Why the OpenSSL vulnerability should convert you to the Cloud or help mature your incident response program

Earlier this month OpenSSL released a bug advisory about a 64kb memory leak.  Since the announcement, there has been a lot of buzz around the underground regarding the exploitation of this vulnerability. Malicious actors have been actively leaking data and using one of the several provided proof of concept codes to exploit the released bug. This bug has created a frenzy of patching systems that has impacted all industries. System administrators have been busy patching on top of their day to day duties. 

While analyzing the affects of this bug and speaking to people in the IT world we have found that there are issues with inventory management and understanding the risks of systems that have yet been discovered. The enterprise data centers personnel have been busy trying to patch the systems they know about and run discovery tools to find the ones they didn’t know existed in their environments. This has always been a issue with working in IT. There are always the rogue devices that are setup by various groups to accomplish tasks that are either outside the IT purview or something that IT can’t support. This is why there is the “shadow IT” deployments in the cloud because they are flexible and the ease of setup and use enable users to do work sometime outside the scope of IT. 

This gives us interesting insight to see the response to the OpenSSL bug by both Cloud and OnPremise data center personnel. Within hours after the bug was announced there were several announcements by the major service providers (AmazonMicrosoft,  GoogleRackspace) that the patches had been deployed in their environment. Since corporate entities do not publicly announce when they patch we will have to rely on private conversations with some of our fellow security personnel and my 20 years in the IT industry. There are some companies that even a week, two weeks after the release of the bug still have not yet patched all of their systems. While the Hosting provider space have completed patching their systems across data centers around the world, corporate patching across one or two data centers are still pending. Now keep in mind this does not apply to all corporate environments. There are several that have patched and have been able to keep up with the attacks using the exploits for this vulnerability and others. If you have not had the opportunity to keep ahead. Now is the time to have your company invest in the people, process and technology it will take to give you a fighting chance against the malicious actors that sometimes have unlimited resources.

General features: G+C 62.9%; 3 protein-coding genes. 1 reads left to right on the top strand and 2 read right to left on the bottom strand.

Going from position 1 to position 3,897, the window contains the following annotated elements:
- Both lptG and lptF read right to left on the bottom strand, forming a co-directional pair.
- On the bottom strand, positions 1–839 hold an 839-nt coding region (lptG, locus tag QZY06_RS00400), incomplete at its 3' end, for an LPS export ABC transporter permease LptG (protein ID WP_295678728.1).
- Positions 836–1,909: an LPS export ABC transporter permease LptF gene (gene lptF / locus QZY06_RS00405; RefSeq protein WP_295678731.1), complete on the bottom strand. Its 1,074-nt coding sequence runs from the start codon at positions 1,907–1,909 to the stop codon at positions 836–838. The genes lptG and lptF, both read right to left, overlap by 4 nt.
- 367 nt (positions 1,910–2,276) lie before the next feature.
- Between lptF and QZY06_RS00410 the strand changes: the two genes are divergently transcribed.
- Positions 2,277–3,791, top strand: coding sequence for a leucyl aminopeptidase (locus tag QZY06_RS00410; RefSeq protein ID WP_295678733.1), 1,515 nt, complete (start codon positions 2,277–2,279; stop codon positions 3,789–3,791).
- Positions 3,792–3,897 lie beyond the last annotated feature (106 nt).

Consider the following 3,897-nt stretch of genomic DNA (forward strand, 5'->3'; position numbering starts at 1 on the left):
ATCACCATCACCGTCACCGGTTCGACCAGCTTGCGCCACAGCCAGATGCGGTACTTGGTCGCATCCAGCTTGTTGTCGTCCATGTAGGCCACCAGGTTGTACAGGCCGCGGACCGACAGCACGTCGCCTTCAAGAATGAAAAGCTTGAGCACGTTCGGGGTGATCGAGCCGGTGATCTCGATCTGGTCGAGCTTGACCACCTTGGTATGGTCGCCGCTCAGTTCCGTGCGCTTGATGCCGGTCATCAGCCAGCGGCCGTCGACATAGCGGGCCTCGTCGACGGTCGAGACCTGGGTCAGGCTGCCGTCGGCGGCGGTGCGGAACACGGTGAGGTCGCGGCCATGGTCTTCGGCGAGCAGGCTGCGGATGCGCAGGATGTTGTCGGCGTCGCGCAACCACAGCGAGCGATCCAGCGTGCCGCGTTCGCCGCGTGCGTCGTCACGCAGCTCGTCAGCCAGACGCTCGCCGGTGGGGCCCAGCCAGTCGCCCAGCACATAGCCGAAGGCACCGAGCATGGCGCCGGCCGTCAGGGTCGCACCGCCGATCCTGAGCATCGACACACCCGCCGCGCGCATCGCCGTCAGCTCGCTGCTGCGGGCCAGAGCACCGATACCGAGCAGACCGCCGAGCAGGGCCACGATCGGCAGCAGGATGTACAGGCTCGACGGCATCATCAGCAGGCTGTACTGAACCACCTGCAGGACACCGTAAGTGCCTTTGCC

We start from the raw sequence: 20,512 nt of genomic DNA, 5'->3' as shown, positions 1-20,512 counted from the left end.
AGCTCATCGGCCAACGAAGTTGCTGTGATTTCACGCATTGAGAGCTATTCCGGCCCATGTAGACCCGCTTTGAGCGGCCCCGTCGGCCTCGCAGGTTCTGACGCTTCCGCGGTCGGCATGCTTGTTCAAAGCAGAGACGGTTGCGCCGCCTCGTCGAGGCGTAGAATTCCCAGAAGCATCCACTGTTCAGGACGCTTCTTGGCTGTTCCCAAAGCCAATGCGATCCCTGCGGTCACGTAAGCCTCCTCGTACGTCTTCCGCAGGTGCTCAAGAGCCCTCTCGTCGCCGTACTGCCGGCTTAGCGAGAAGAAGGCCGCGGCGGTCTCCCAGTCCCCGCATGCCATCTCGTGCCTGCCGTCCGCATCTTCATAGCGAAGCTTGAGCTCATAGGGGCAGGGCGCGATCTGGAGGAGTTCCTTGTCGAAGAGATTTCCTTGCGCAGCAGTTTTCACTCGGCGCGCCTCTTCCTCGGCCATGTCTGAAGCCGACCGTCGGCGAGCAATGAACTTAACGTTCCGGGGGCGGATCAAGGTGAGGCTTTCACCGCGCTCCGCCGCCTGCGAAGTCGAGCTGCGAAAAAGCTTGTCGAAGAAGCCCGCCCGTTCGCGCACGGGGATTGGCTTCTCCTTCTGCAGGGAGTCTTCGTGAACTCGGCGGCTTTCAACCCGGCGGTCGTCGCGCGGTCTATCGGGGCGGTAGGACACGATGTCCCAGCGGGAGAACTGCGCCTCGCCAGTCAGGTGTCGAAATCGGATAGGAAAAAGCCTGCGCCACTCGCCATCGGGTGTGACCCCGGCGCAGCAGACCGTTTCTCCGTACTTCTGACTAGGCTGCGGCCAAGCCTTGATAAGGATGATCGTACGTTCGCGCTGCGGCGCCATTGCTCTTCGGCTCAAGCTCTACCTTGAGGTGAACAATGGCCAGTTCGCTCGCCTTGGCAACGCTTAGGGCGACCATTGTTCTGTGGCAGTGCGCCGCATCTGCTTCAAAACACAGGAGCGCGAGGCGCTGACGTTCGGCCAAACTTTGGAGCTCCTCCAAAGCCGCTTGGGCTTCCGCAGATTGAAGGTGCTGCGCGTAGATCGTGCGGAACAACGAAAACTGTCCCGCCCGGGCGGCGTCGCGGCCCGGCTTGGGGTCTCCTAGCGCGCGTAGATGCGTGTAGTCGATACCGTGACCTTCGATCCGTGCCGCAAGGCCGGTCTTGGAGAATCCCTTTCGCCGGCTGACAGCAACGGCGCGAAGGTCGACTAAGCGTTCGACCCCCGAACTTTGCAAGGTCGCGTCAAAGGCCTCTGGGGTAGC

If you have been considering moving to the cloud, security is not a reason to not make the move. As we have seen, service providers were on top of patching the OpenSSL bug and have teams of people dedicated to the work at hand. This is where you as a cloud customer need to keep in mind the shared security model. The providers have a responsibility to maintain and patch the foundational services, networks and hosts that they manage. You as the customer are responsible for patching the app layer and certain functions of the host and network. Remember Cloud is a shared responsibility, but as we have learned, it’s a service providers business to stay ahead of the attacks and patch appropriately where IT may not be your primary business which may lead to delays or lack of knowledge of the latest and greatest’s exploits and vulnerabilities. The graph below is a good representation of the shared responsibility in the cloud. Read it, learn it and live it to understand the shared security model and maintain the utmost security for your presence in the cloud.